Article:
The unsalty condition our Lord was referring to in verse 50 is seen in the self-seeking of the disciples who had been arguing over who would be first in the kingdom (vs. 34). Carnality or the works of the flesh like jealousy, envy, ambition, lusts for position, power, prestige, and the details of life are all forms of worldliness and stem from the standards and methods of the world. They contaminate our lives and ruin our capacity to function as the salt of the earth.

LUKE 14:34

34 Therefore, salt is good; but if even salt has become tasteless, with what will it be seasoned?

Here, salt that has become tasteless is a picture of half hearted discipleship. Without wholehearted allegiance to the Savior, without total availability and involvement with the Savior as our primary pursuit, we very quickly lose our saltiness, our capacity to follow the Lord which means the inability to function as salt because we are more interested in ourselves than in Him and His purposes. We become contaminated by the pursuits, values, and priorities of the world.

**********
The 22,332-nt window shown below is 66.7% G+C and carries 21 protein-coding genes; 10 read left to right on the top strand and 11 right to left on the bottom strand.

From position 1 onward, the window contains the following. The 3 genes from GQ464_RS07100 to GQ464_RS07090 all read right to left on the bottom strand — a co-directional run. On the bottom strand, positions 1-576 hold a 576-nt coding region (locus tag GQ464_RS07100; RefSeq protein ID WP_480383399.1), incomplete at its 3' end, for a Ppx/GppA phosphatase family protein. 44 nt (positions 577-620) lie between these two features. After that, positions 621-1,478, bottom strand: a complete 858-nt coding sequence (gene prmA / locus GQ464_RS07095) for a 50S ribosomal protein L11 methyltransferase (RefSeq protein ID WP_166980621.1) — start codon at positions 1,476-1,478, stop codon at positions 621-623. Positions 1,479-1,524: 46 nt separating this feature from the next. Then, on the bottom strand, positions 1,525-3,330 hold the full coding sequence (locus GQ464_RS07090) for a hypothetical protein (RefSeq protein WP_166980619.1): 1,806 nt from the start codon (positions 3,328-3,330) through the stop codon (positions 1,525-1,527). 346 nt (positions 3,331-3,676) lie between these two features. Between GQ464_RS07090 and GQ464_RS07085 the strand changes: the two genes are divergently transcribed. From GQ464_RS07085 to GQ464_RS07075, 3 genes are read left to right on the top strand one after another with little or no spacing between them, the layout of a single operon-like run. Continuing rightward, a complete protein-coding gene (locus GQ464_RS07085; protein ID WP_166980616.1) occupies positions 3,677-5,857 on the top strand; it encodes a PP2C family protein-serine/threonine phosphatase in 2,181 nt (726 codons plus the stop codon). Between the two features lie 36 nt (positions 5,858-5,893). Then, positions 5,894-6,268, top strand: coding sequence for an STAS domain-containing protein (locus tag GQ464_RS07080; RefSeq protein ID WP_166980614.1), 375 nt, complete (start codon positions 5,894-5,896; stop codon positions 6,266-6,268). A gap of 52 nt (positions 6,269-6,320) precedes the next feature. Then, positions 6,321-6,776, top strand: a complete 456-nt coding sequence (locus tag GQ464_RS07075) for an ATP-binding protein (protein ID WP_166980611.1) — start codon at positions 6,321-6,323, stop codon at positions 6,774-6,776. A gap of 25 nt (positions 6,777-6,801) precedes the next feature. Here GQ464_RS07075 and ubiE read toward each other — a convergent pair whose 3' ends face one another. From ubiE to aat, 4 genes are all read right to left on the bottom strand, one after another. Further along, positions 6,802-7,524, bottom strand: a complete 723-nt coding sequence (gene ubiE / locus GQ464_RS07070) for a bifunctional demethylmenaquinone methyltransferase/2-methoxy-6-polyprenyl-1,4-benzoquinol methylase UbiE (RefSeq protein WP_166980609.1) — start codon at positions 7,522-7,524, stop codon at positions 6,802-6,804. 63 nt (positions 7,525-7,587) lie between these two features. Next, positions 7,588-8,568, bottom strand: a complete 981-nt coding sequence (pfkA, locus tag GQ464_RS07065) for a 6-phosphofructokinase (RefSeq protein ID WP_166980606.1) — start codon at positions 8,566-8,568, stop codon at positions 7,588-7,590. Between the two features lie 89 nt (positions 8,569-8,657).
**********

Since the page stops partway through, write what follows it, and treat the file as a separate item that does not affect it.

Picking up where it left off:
There are two problems here: fear and self-determination. For many people, Christianity is simply a means for selfish ends. Salt is a symbol of the character of Christ. And how did Christ behave? He was always totally committed to the will and plan of the Father, but that was because He completely trusted in the love, provision, and perfect plan of the Father, and because He was able to see beyond the immediate pain (Heb. 12:2-3).

When the disciples were so surprised by the fact the Lord was conversing with the Samaritan woman and were requesting Him to eat, He answered them with these words, “My food is to do the will of Him who sent Me and to accomplish His work” (John4:34).

If we are not careful, we can live the reverse of God’s plan and thereby lose our saltiness. In today’s world of self-centered living, “our relationship with ourselves becomes the centerpiece of our lives—thought about and worked on more than our relationship with God. He becomes a treasured resource for honoring what we see as our highest purpose (liking ourselves), and we worship Him for being so good to us, privately thinking that it is rather fitting for Him to do so. And we give ourselves to others in acts of responsible kindness, always being careful to become a victim of no one.”6